Title: Hand of Fate
Developer: Defiant Development
Publisher: Defiant Development
Genre: Action, Adventure, RPG
Platform: PC (Steam)
Rating: NR (Not Rated … yet)
Release Date: July 7, 2014 (Still in Beta)
This year, PAX East had many, many indie games on display. I watched the videos for almost all of them and listened to Jerry Holkins talk my ear off about them. The one that came to both of our attention was a particular card-driven game with a unique RPG twist called Hand of Fate by Defiant Development. The game and its concept were so impressive that it was part of the Megabooth.
Recently, I’ve had the pleasure of getting it at half-off on Steam for the PC. I have played it, and I am not disappointed. In fact, I want to KEEP playing it for some time to come.
The game and story are somewhat simplistic – you are the Player, having come to try your hand at the Game. Our Narrator and Dealer is a mysterious, cloaked man who can not only shuffle the cards impressively, but he can make them float in mid-air. He has sculpted these cards carefully over the years, each near and dear to his heart. They represent the objects, events and individuals of the World, each waiting to be found, each waiting to be conquered. As you play, you will win these cards and wield them to overcome more of his challenges until you win the Game. You are telling a story through cards, entertaining yourself through your very own Hubris.
The sound, graphics and art are all very nicely done. The cards themselves look ancient, with simple symbols and names. You feel compelled to own all of them, since they are wonderful tools being used to tell the larger story going on in whatever world Hand of Fate takes place in. That’s also the beauty of the game – there is no concrete setting, no defining back story. Instead, this entire game could take place in just about any fantasy setting, and be about any human mortal anywhere. You control a pawn – a nondescript person who you know nothing about. That pawn can succeed a hundred times and then die, but you will pick up with a new pawn, possessing the same cards. It makes you wonder who you really are, and who the Dealer really is.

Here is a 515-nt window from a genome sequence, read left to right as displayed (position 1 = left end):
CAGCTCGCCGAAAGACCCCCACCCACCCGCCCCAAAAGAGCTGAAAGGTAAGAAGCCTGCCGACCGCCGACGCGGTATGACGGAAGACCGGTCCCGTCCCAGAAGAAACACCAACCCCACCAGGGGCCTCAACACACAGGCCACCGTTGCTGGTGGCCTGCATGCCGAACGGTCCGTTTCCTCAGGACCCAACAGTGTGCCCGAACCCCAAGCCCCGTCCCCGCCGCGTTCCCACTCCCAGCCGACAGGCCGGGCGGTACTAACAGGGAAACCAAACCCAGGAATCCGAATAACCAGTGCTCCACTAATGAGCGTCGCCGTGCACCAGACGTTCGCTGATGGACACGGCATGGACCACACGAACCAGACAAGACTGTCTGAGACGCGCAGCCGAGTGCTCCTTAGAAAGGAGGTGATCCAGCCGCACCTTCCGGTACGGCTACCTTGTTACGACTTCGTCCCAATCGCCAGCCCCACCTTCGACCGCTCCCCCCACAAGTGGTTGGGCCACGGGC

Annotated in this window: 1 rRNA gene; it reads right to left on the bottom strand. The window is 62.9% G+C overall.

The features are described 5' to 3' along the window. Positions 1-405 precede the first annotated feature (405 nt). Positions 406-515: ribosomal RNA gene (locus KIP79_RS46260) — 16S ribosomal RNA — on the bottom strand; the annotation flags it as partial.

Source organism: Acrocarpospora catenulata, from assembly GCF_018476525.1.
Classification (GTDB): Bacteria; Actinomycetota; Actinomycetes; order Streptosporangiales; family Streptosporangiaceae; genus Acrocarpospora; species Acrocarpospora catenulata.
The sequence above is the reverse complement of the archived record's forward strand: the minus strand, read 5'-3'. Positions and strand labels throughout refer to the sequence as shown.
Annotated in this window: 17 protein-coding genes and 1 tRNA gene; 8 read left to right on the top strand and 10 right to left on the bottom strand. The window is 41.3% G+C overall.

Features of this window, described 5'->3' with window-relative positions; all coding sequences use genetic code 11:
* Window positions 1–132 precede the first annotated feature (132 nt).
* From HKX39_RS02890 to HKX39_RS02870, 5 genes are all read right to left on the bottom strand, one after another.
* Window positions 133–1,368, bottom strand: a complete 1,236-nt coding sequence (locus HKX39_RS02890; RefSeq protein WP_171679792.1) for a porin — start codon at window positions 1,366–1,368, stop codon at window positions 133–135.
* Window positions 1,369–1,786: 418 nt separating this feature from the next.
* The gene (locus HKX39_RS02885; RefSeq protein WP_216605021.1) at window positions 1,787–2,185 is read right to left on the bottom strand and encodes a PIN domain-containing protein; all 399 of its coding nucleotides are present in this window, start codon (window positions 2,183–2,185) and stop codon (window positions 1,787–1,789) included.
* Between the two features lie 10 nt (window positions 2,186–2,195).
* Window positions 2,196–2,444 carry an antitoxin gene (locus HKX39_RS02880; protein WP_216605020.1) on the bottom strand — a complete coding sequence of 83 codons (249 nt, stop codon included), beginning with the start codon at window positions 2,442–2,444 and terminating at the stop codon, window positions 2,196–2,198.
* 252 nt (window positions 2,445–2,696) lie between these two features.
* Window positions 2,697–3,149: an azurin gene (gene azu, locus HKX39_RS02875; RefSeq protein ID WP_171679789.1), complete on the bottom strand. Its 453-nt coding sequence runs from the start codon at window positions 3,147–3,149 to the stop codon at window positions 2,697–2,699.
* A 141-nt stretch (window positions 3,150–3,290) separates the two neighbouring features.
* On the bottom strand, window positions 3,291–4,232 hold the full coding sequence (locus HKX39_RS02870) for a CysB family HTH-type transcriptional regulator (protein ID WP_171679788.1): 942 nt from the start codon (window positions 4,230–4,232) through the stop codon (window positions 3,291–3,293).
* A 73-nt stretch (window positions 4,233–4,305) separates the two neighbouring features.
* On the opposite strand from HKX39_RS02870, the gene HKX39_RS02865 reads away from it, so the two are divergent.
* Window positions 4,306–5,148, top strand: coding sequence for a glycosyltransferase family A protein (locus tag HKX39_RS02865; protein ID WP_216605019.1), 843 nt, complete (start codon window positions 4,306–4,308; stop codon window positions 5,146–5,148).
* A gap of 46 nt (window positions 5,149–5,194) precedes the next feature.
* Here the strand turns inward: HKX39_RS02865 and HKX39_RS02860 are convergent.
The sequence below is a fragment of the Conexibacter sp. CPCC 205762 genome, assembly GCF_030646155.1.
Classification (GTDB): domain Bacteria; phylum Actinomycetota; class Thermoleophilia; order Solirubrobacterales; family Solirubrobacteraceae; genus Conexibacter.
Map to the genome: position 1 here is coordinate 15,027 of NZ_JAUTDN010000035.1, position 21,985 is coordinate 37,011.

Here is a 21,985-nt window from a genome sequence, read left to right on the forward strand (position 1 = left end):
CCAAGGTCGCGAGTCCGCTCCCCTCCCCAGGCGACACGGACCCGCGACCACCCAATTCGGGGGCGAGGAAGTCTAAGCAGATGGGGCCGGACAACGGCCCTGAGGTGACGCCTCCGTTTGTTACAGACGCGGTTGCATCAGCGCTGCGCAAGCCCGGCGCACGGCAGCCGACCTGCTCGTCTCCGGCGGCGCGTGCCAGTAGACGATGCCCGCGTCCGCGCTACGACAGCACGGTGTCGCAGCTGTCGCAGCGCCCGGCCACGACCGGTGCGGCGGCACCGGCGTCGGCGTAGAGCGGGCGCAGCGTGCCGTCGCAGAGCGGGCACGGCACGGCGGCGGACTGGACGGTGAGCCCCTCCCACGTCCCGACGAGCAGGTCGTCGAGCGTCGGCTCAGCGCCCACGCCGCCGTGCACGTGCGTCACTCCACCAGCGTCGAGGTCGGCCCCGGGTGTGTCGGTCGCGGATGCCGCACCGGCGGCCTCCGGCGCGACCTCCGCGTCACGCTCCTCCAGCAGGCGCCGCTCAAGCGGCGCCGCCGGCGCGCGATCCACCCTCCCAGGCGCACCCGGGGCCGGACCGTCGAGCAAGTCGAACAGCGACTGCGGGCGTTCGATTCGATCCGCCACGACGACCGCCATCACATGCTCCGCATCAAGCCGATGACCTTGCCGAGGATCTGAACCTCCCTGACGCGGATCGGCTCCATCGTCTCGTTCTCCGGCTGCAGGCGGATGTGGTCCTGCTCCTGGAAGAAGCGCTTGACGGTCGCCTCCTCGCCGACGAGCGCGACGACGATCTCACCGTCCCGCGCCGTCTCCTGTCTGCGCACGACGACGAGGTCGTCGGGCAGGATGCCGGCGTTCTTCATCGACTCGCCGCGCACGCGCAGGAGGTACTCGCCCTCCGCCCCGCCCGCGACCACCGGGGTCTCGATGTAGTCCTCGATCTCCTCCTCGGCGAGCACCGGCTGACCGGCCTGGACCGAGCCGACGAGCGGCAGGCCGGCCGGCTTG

Are you playing with the destiny of mortals? Maybe.
There are two modes – Story Mode, and Endless Mode. Story mode takes you through the cards revealed in the Dealer’s cabinet, earning you strange rewards as you go. Endless mode is just that – no pauses, no breaks. Your pawn goes as far as you can take him, until he dies. Endless mode is more about testing decks and seeing how long you can play the game successfully. Story mode is more about the fantastic Game, and your progress in beating every carefully laid test of the Dealer.
You build your Decks at the start of every Game. One deck is your Equipment/Treasure deck. It will be the deck you draw from when you are dealt an Equipment reward card from the Dealer. It includes weapons, armor and artifacts. You must carefully chose what to put in this deck, because too many different cards means you have less chance of getting a card you want. You must always meet the minimum amount of cards before you can play. You may inspect cards you have already used to find out more about them, as well.
The second deck is the Encounter Deck. The Dealer uses cards from this deck to build the Game Board for your pawn to move around on. Each card represents a special event. It may be a tomb. Or a tower. Or an ambush. Of course, when you beat an encounter completely for the first time, you get a token (see more about tokens later) from the Dealer. He will offer them, and sometimes you can just avoid the encounter all together (but lose the chance of earning the token that Game). Again, you can chose the cards for this round, but you must always choose a minimum. I find that balancing a little new with a little old is a winning combo.
Once you have your decks, you move on to the Game. The Dealer shuffles all the decks, includign yours, and then deals the cards to make the first Board. Your pawn is placed at the start, with 100 Life, 10 Food, no Gold and his starting Equipment (a weapon and light armor). You click on a card to move the pawn onto it, and the card is flipped to reveal the encounter. You might have to make a decision, but most encounters include fighting monsters to complete. Once you conquer the card, it is considered done and your pawn consumes one Food.
This is important – with each move, the pawn will eat one Food. If he runs out of Food, he will take damage until he dies. This can weaken you in fights. If you are already weakened and you take your last damage from starvation, you die. You must always keep an eye on you Food count, and try to make it go up. This means you cannot always avoid every encounter, since rewards from completing encounters often include Food (and Gold needed to buy Food). It’s a tricky way of making you decide carefully on whether to take the option to avoid an encounter or not. Food may also affect whether you spend more time wandering around a large board and not head to the next level or to the boss monster.